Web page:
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Writing a letter to your confirmation candidate

It seems that one of the biggest events in confirmation preparation in this country is the letters of support to be given to the confirmation candidates during their mandatory retreats.

I have three such letters saved on this blog:

Confirmation letter to my daughterConfirmation letter to my fourth sonConfirmation letter to to my third son
I've asked my children what they remember about the letter they got from me and their dad, and also what they remembered about the letters they received. 
The answer was not much, or at least nothing specific. In general they were happy to have gotten a bag full of letters and there was a sense of feeling loved and supported. I guess that's the main thing - for them to have a sense that this is an important step in their spiritual growth, and that people they know, love and respect have taken the time out of their lives to let them know that! So here are some tips on procuring and writing letters for young confirmation candidates. Start thinkin…

Standardized Testing for Ohio Homeschoolers


With spring just around the corner, homeschoolers are starting to think about getting their annual student assessments done. 

In Ohio, we have the choice to give our students standardized tests or have a portfolio of work evaluated by a licensed teacher. Either the test results or the academic assessment report needs to be turned in when notifications are sent to the superintendent for the next school year. For many years my family used the portfolio evaluations. The kids enjoyed putting a portfolio together and I enjoyed the input from our assessor. 

However, last year I decided to give Rosie a standardized test. She is doing very well academically and I wanted to see how she measured up to national standards. It was also just easier for me to test her last year and probably this year because of Rosie's busy spring schedule. 

Since Rosie is probably college-bound, she will also need some skills and experience in test-taking during the high school years. Giving her tests in jr. high is a good way to prepare her for the bigger tests to come. (ACT, PSAT and SAT)


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There are a few things to keep in mind when deciding to go the testing route. 

  • You can choose any test as long as it is a nationally normed standardized achievement test. Parents can administer the test as long as the publisher authorizes it. 
  • The test can also be administered by an Ohio licensed or certified teacher.  
  • Once the test is taken and the parents have the result, the composite score must be sent to the superintendent during notification.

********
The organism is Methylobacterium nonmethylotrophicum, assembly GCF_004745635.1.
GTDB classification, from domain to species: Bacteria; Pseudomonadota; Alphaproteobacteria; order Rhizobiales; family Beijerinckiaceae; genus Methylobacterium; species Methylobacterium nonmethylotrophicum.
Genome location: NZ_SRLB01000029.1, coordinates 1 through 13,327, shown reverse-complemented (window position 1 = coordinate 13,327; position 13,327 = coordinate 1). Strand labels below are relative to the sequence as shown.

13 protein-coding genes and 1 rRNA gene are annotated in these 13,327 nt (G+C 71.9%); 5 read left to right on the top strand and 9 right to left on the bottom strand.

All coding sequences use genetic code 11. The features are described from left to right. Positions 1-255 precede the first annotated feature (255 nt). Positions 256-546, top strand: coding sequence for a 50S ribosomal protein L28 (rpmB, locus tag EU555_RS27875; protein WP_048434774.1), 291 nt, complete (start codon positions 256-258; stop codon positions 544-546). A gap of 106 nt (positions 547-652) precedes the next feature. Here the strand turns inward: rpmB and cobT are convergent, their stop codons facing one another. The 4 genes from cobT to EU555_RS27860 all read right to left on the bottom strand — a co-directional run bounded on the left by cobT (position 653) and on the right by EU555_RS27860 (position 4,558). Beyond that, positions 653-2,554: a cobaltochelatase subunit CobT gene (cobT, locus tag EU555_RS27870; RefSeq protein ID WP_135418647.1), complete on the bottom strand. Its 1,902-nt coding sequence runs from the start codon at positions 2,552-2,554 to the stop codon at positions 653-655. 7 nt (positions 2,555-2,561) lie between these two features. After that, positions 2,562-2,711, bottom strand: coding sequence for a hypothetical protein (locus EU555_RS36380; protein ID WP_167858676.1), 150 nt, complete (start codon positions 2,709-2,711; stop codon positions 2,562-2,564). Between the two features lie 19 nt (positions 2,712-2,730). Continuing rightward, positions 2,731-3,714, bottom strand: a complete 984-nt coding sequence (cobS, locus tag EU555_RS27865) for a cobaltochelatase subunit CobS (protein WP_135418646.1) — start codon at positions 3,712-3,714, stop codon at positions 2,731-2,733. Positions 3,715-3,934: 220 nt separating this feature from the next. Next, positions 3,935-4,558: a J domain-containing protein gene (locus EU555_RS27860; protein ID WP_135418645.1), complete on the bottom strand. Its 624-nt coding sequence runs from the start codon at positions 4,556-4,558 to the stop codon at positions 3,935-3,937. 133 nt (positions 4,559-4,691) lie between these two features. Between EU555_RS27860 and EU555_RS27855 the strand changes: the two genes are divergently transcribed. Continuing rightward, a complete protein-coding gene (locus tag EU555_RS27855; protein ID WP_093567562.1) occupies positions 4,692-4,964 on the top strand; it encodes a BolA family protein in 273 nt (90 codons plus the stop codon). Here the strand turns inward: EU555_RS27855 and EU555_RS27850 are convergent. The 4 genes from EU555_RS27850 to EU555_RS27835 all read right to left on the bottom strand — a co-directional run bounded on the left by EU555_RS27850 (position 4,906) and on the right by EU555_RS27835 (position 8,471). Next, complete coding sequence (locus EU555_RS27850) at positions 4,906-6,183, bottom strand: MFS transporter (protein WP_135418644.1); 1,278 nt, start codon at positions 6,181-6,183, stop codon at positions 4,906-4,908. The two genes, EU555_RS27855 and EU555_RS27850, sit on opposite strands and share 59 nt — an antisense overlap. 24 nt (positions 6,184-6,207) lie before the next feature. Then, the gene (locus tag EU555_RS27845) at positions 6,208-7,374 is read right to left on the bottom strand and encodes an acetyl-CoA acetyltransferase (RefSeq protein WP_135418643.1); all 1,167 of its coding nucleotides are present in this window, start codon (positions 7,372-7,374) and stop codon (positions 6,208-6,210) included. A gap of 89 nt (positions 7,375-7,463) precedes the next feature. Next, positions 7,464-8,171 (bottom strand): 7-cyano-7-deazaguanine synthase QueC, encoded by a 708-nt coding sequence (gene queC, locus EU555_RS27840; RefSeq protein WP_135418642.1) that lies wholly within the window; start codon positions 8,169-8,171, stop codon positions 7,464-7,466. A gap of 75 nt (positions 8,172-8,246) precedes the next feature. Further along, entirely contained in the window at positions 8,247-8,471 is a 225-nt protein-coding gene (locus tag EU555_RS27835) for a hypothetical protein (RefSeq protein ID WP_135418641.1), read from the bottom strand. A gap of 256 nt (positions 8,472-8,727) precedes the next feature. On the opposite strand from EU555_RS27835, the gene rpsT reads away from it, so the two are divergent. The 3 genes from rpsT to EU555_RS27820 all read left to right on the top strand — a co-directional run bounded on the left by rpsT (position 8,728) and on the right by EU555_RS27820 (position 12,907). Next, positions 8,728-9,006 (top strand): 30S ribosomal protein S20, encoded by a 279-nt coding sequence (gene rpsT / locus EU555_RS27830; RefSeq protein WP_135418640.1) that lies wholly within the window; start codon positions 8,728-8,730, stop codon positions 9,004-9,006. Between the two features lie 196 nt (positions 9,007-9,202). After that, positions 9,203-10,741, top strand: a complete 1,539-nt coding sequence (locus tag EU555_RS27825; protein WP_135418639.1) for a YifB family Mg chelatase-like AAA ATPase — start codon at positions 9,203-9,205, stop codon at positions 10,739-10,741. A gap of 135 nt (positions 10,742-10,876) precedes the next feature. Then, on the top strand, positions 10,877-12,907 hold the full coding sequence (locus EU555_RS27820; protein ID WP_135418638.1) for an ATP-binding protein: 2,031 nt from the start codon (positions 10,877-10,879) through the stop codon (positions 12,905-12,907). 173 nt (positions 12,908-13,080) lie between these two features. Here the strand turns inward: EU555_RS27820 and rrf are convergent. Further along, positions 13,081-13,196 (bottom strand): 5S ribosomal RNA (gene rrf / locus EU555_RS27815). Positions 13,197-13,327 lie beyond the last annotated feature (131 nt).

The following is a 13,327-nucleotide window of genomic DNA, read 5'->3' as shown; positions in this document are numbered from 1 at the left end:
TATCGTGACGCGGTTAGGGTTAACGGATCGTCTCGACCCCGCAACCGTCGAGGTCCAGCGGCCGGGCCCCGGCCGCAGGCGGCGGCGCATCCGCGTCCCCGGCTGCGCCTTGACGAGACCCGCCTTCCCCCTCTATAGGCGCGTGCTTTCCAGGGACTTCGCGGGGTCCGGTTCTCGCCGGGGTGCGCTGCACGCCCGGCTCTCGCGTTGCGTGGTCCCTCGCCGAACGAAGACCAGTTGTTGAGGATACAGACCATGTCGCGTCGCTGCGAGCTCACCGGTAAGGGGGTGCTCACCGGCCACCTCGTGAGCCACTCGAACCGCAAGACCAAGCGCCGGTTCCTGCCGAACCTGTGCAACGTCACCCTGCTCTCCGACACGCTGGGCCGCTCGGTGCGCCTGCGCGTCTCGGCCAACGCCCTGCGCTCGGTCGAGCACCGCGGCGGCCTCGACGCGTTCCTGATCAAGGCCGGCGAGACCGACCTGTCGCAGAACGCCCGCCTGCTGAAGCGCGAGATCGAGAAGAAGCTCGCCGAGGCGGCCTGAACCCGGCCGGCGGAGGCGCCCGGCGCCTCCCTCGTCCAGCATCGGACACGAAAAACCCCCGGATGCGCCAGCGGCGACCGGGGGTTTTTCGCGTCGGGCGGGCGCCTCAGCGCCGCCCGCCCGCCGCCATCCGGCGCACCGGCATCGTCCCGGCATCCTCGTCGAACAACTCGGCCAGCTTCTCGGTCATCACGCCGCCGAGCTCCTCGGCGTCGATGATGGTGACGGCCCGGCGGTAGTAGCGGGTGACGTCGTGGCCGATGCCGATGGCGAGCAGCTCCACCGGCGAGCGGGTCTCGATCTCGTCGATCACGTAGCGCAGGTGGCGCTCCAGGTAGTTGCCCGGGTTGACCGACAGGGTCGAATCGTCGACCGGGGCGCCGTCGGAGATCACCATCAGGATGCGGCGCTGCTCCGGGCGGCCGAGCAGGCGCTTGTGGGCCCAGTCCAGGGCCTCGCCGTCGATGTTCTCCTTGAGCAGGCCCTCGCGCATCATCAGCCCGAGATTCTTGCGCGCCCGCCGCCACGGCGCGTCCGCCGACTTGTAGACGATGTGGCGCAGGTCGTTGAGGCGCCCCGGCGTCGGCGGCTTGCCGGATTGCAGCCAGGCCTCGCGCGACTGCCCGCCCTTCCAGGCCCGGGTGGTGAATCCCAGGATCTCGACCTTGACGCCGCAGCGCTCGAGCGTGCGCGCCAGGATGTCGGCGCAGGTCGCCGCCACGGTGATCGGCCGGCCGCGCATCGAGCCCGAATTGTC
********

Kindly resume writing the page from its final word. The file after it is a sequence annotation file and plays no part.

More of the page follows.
• That composite score must be at least in the 25th percentile. 

There are a number of tests that qualify for homeschoolers.  One of the most well known is the Iowa Test of Basic Skills. (ITBS) 

    The publishers of the Iowa publishers grind my gears with their insistence that the administrators of their tests have a Bachelor's degree in arts or science.  They don't even particularly care what the degree is in. Apparently, unless you have a 4-year-degree you will be unable or unwilling to follow the complicated directions to administer their tests. 

    To give a little perspective that means that Mark Zuckerberg and Bill Gates would not be allowed to administer these tests to their own children because they don't have degrees. I find that insulting and just plain inappropriate for this time when people are questioning the value of a college degree for making a living in the 21st century.  

    However, if you have the qualifications you can register as a tester to get verified and give the test to your own children. 


    It costs between $25 and $40 depending on the grade level. It's a paper and pencil test. It takes about six hours over a few days to get the testing done. It is also only available in the fall and in the spring. Be sure to allow time for the results to be returned to you. 

    The Stanford Achievement Test is available online.  You can get it through Seton. Abeka  or Brewer Testing.   It runs around $35 to $40.  Even though it is online you need to schedule it in advance. Results are not instant either. 

    I opted to give the California Achievement Test (CAT) through Academic Excellence.  It's totally online, the results are instant AND it's only $25. We used it last year and I was completely happy with it and I'm using it again this year. Academic Excellence also gives the option of taking the CAT timed or untimed, which can be a real blessing for children who need a little extra support in their testing. At $25 you could do both if the child or parent doesn't feel great about their timed scores the first time. 

    I also appreciated the information I received with the scores. I received the raw score, the grade equivalent and the stanine score for each test topic. They also gave the composite score at the end of the report. It was very easy to send this in with my assessment. 

    Regardless of what test you choose, be sure to schedule ample time to complete the testing - certainly well before it's time to send in fall notification. 




    EOS Test 27
    Ando LoPresto via Flickr, licensed cc.

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